muirgeo October 28, 2008 at 7:14 pm

Blaming free markets is fashionable and no proof is required.

Posted by: Methinks

Likewise, apparently no proof is required to believe that free markets work because not one single free-marketeer here can provide any evidence to support their claim. Your arguments are all prosaic and faith based.

Well actually we all know that's BS as well. Back in the good old days… about 3 weeks ago now… the pages of this blog were filled with innuendo showing less regulated markets were the more efficient (even if they weren't truly free). Now using the same argument that relative deregulation caused this catastrophe is illegitimate because the markets weren't truly free. How convenient for a battered ideology.

John V October 28, 2008 at 7:15 pm

Muirgeo,

We don't have a pure free market because it's virtually impossible for far too many to resist the urge to rule others.

We dont have a freer market with enough freedom to be worthy of being blamed for anything because those who govern don't want it….never have and never will.

Methinks October 28, 2008 at 7:25 pm

Muirdiot, you are an idiot.

Thank you for once again regaling us with your infinite stupidity.

Oil Shock October 28, 2008 at 7:32 pm

If one of your kids get shot ( God forbid ), how many of you would want to punish the responsible. I mean the one that gave the loaded gun?

Oil Shock October 28, 2008 at 7:33 pm

Some embeciles think it is okay to give a loaded gun to a child, as long as they are watched very closely.

ROTFL.

Mike October 28, 2008 at 7:40 pm

"Likewise, apparently no proof is required to believe that free markets work because not one single free-marketeer here can provide any evidence to support their claim. Your arguments are all prosaic and faith based."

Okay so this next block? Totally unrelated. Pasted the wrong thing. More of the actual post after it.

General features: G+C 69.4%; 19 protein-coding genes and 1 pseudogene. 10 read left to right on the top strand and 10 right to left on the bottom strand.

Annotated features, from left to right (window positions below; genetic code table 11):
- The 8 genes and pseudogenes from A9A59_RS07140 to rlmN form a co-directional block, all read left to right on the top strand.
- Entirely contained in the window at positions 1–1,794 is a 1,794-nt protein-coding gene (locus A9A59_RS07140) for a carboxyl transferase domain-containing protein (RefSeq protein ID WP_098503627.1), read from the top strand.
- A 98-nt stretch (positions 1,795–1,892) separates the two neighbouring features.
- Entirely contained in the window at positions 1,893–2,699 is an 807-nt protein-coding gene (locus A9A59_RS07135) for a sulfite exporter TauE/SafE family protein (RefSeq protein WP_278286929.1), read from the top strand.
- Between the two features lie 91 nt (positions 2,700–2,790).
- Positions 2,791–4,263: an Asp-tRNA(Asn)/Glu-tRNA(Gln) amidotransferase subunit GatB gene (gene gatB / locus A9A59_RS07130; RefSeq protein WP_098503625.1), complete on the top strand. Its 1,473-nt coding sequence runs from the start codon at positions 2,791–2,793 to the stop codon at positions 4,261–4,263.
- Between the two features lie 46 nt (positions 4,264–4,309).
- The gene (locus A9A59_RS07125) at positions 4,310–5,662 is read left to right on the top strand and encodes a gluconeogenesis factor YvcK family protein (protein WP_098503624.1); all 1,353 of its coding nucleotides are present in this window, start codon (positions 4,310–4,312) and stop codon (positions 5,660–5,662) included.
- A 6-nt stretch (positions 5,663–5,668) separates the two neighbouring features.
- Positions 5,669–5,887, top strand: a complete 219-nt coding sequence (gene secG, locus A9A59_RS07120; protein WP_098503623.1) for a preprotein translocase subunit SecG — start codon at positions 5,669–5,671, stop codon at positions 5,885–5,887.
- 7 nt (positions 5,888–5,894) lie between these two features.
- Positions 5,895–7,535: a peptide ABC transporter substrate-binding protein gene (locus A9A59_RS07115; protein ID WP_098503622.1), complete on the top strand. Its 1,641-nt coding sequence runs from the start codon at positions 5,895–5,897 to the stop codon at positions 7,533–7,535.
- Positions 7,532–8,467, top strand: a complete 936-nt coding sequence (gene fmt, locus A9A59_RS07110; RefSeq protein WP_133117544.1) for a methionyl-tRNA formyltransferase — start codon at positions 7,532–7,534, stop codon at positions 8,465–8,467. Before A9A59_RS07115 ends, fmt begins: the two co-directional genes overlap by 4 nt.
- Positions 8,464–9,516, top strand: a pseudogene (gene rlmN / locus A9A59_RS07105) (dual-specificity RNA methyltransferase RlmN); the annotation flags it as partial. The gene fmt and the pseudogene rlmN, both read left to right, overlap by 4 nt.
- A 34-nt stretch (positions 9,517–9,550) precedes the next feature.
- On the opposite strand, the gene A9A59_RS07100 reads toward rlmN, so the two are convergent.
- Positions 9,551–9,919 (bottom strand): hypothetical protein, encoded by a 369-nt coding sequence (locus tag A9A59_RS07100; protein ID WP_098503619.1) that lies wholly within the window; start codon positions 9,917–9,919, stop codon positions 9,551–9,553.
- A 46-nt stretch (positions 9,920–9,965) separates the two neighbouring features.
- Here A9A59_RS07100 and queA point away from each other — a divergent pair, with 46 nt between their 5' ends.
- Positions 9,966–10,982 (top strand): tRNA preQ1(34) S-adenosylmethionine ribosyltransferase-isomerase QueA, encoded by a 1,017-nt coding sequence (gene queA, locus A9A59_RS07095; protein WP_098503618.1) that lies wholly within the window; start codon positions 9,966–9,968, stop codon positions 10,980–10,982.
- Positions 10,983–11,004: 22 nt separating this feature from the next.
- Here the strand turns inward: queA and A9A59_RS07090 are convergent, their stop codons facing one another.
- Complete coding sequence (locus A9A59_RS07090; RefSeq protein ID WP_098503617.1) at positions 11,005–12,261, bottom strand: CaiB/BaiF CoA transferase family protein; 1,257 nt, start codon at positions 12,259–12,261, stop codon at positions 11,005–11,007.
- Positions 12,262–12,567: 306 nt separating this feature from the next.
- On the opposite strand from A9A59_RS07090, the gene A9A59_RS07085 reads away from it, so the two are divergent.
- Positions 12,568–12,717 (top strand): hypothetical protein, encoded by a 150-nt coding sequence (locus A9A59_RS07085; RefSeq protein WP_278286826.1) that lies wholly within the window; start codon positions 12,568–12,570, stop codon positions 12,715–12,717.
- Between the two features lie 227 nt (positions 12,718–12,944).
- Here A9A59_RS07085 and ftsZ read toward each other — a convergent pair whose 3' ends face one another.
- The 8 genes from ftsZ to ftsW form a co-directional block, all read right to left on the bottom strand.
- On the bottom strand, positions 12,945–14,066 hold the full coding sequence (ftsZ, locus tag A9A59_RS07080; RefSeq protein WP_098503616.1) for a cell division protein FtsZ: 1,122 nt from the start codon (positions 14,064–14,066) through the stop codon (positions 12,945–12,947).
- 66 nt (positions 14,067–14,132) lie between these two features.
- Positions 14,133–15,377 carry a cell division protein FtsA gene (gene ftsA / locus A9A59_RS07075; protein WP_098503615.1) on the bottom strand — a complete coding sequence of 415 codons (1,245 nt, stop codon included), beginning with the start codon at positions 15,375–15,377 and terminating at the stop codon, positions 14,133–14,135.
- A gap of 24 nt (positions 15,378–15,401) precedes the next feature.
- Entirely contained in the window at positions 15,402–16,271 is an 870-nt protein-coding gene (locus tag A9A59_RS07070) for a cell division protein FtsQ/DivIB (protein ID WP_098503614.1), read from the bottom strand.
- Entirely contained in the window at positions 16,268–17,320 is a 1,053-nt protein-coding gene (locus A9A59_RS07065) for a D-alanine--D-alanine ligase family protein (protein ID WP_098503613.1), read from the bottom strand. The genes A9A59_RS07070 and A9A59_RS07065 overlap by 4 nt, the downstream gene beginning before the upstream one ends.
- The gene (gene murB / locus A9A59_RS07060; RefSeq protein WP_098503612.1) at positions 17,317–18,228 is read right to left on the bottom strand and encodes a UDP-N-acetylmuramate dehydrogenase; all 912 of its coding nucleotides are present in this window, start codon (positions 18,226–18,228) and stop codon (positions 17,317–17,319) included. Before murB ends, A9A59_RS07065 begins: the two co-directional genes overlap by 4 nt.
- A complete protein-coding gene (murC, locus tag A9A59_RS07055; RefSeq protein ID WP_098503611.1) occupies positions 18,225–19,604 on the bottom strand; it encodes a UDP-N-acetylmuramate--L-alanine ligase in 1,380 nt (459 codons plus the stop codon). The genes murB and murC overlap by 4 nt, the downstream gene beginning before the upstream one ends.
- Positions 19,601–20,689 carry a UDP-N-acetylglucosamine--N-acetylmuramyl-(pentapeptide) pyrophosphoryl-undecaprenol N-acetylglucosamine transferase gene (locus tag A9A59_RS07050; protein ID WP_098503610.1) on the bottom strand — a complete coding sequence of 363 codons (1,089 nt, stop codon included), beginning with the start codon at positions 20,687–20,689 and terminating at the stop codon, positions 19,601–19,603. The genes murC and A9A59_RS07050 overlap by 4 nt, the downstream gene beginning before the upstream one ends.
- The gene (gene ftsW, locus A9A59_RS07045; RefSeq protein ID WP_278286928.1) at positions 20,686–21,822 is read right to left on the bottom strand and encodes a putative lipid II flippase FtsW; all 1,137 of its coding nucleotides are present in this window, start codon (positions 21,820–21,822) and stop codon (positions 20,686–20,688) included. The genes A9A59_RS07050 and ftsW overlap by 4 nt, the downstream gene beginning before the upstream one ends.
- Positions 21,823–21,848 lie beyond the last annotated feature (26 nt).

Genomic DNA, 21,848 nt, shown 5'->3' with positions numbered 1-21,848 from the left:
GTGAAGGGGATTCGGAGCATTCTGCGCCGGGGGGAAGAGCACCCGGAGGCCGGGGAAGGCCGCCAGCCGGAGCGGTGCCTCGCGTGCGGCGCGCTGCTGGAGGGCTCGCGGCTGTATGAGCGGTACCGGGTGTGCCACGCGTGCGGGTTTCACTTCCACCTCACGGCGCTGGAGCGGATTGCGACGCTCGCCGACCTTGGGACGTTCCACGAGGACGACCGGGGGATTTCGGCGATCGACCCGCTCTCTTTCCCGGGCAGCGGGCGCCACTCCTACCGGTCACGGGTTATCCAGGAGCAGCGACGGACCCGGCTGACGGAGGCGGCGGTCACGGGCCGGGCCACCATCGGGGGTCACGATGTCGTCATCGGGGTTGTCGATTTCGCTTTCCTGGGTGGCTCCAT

let's see: life expectancy in the US in 1820 –> apx 30 years. Average income in US in 1820, roughly $2,500.

Today, life expectancy roughly 80 years, average income apx 50,000.

In entire world from dawn of man until 1800, life expectancy varied b/w 22 and 30, and living standards did not improve (global average income in 1820 around $1,000.

What characterized the pre-1820 world? Mercantilism, feudalism, and all manner of -isms that had nothing to do with "freedom."

It was not by the grace of regulation and good government that something changed.

muirgeo October 28, 2008 at 7:42 pm

Muirdiot, you are an idiot.

Posted by: Methinks

Yeah… I'm a stupit because I don't believe in what you choose to believe in based on faith.

muirgeo October 28, 2008 at 7:50 pm

We dont have a freer market with enough freedom to be worthy of being blamed for anything because those who govern don't want it….never have and never will.

Posted by: John V

Yeah we don't have a free market like you would argue for because when we get them 90-95% of the people aren't happy with it. A system that works for 5% or less of the people is not a practical system. That's why in the modern civiized world they don't exist. Been there done that… no thanks.

It would take a hell of a saleman to honestly sell what you want to more then 5% of the people.